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Chill ahead, air fares set to creep up

New Delhi, Oct. 11: With winter and the busy travel season approaching, domestic air fares that had dived are poised to start travelling up once again.

But low-cost airlines like SpiceJet said they would not give up their cost advantage and even if fares are raised, they will consciously try to keep themselves cheaper compared with the full-service airlines.

Airlines expect fares to creep up by 5 to 10 per cent, though oil prices have come down, mostly through unannounced increases.

“We will keep ourselves cheaper than our rivals. Low fares are one of the key differentials. Seat factors are high in airlines like SpiceJet and Air Deccan because of this. We will maintain a price differential even though fares are likely to go up in winter,” said SpiceJet director Ajay Singh .

Full-service airlines like Jet that have been hit by heavy losses were nursing hopes that other airlines would agree to less price competition. The government, which initiated informal talks on losses and price competition, would also like the airlines to work out some system that ensures there is no repeat of the nineties’ financial crash landings.

But a cartel-like agreement looks remote with smaller, low-cost operators contending that their operational costs and pricing structures will always be different from bigger airlines like Indian, Jet and Sahara.

“Prices have already started going up. It’s unannounced but it’s happening,” said U.K. Bose, CEO of Jagson Airlines and former chief executive of Air Sahara.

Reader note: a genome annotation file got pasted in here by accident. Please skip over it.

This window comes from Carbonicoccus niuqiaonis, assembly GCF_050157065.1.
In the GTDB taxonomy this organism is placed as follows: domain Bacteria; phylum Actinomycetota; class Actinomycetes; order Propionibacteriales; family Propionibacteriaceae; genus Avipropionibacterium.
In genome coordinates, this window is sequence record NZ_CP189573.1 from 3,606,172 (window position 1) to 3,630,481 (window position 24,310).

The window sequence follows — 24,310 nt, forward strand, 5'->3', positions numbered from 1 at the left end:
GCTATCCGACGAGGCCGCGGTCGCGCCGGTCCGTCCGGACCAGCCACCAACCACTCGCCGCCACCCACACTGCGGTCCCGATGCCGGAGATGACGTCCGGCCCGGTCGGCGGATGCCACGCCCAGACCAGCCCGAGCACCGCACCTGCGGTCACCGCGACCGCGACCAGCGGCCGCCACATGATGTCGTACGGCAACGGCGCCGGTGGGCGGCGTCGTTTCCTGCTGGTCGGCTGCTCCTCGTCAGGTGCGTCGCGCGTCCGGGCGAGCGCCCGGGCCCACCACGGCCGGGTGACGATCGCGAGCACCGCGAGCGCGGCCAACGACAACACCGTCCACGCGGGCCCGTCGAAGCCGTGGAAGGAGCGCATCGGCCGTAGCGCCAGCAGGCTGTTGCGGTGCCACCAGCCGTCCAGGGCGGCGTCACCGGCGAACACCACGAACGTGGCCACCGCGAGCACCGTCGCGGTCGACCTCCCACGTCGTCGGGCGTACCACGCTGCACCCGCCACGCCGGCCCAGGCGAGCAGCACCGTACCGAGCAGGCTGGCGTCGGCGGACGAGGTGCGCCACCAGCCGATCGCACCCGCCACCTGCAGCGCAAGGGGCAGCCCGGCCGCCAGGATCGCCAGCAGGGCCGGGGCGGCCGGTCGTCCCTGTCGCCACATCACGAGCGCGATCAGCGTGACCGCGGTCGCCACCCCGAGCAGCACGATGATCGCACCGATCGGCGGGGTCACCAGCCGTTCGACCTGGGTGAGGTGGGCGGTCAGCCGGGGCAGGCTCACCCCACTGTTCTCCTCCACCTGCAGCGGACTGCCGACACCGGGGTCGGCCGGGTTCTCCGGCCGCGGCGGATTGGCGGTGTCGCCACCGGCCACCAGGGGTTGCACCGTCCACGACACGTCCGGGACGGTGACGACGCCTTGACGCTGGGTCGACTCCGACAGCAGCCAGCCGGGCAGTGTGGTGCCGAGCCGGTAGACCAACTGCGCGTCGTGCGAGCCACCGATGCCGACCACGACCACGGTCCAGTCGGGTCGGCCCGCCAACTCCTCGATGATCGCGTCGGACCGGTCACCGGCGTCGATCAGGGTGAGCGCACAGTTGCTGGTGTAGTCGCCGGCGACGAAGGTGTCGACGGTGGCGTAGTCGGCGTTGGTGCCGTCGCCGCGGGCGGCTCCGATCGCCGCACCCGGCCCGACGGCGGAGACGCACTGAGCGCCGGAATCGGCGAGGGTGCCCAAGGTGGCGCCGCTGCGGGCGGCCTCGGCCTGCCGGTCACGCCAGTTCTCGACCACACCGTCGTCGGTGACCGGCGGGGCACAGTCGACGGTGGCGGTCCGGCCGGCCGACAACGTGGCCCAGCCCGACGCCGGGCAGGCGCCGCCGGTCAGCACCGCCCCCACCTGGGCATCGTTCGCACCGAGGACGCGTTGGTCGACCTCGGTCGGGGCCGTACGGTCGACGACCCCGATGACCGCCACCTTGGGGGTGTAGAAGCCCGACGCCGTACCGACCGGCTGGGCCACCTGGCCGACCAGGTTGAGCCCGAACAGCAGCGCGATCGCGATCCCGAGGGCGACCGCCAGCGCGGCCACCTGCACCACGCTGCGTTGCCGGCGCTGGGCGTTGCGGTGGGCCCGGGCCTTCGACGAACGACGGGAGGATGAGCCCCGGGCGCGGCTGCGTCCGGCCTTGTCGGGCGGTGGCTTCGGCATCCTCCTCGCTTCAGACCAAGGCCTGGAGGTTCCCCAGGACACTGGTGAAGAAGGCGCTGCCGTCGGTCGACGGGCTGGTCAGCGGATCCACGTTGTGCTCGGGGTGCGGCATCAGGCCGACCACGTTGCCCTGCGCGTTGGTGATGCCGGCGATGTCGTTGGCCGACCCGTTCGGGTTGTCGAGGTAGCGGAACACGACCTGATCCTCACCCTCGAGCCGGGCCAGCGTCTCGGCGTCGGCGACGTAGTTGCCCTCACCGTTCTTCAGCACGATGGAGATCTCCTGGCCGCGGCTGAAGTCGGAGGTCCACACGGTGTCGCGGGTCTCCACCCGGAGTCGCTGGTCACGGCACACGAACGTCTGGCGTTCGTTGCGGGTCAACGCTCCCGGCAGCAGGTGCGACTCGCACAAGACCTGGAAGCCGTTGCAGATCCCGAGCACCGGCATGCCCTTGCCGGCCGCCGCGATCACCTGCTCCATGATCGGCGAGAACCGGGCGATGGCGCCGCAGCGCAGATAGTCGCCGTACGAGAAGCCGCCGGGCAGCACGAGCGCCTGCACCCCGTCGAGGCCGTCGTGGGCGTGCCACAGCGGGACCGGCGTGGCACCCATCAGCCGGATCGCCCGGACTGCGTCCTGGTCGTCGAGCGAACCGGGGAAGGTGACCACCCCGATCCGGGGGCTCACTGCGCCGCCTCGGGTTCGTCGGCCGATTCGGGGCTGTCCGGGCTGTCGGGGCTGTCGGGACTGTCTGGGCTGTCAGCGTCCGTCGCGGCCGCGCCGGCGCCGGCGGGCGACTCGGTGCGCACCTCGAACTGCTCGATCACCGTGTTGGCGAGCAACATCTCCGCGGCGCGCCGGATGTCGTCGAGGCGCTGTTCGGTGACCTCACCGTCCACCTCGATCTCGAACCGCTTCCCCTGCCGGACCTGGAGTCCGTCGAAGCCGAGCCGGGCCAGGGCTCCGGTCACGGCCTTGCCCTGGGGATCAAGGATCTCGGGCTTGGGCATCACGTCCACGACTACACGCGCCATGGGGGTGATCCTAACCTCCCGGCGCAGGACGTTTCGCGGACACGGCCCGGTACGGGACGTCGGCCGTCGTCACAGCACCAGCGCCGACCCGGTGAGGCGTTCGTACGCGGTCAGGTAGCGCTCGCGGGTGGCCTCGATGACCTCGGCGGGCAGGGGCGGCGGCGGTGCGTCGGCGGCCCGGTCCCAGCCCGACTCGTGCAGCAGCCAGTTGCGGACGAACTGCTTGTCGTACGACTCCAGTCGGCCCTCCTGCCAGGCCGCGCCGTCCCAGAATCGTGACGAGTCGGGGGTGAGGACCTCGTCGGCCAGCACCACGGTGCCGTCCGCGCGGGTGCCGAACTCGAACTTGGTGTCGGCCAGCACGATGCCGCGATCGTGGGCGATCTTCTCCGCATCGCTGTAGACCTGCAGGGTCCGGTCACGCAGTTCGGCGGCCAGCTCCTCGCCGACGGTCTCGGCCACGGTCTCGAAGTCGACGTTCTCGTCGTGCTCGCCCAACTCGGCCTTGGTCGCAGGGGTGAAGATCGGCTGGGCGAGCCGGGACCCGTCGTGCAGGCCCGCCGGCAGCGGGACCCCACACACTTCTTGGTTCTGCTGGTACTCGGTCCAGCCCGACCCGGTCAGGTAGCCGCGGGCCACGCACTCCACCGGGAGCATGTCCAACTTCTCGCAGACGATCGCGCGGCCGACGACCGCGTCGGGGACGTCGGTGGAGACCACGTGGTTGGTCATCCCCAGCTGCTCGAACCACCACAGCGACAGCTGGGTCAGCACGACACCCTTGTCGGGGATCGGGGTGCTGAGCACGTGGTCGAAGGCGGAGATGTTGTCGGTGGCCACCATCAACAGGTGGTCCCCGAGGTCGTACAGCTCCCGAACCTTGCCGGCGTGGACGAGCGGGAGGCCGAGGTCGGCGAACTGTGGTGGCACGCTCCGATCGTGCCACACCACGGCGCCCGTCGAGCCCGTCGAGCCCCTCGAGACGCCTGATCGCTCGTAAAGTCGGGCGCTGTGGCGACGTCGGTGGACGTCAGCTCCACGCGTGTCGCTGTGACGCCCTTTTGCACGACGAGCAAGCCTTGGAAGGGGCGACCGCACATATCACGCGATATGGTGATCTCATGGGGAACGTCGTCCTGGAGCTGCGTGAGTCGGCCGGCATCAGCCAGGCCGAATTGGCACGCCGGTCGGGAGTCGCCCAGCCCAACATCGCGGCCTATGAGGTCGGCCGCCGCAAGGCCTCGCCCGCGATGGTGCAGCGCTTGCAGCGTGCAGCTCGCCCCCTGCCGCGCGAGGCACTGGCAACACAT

Industry insiders said bargain fare tickets become tougher to access in the busy season as the number of seats in the cheaper price slots is reduced — an effective way to increase travel cost for passengers without announcing a fare hike.

“There was an earlier attempt by airlines to fix a base rate below which nobody would price themselves. But it never worked. There are too many players and new airlines are entering daily. Price competition will remain a given factor,” Bose added.

Besides, most airlines have ambitious plans to add aircraft and routes almost every month. This means there will be continued competitive pressure among airlines.

However, the airlines hope that a system can be worked out to reduce competition on key routes where there is over-capacity and the players are undercutting each other.

But routes like Delhi-Mumbai and Delhi-Calcutta, known for over-capacity, are also the most lucrative, and airlines at best can be expected to agree to a deal to not add more flights on the sector.

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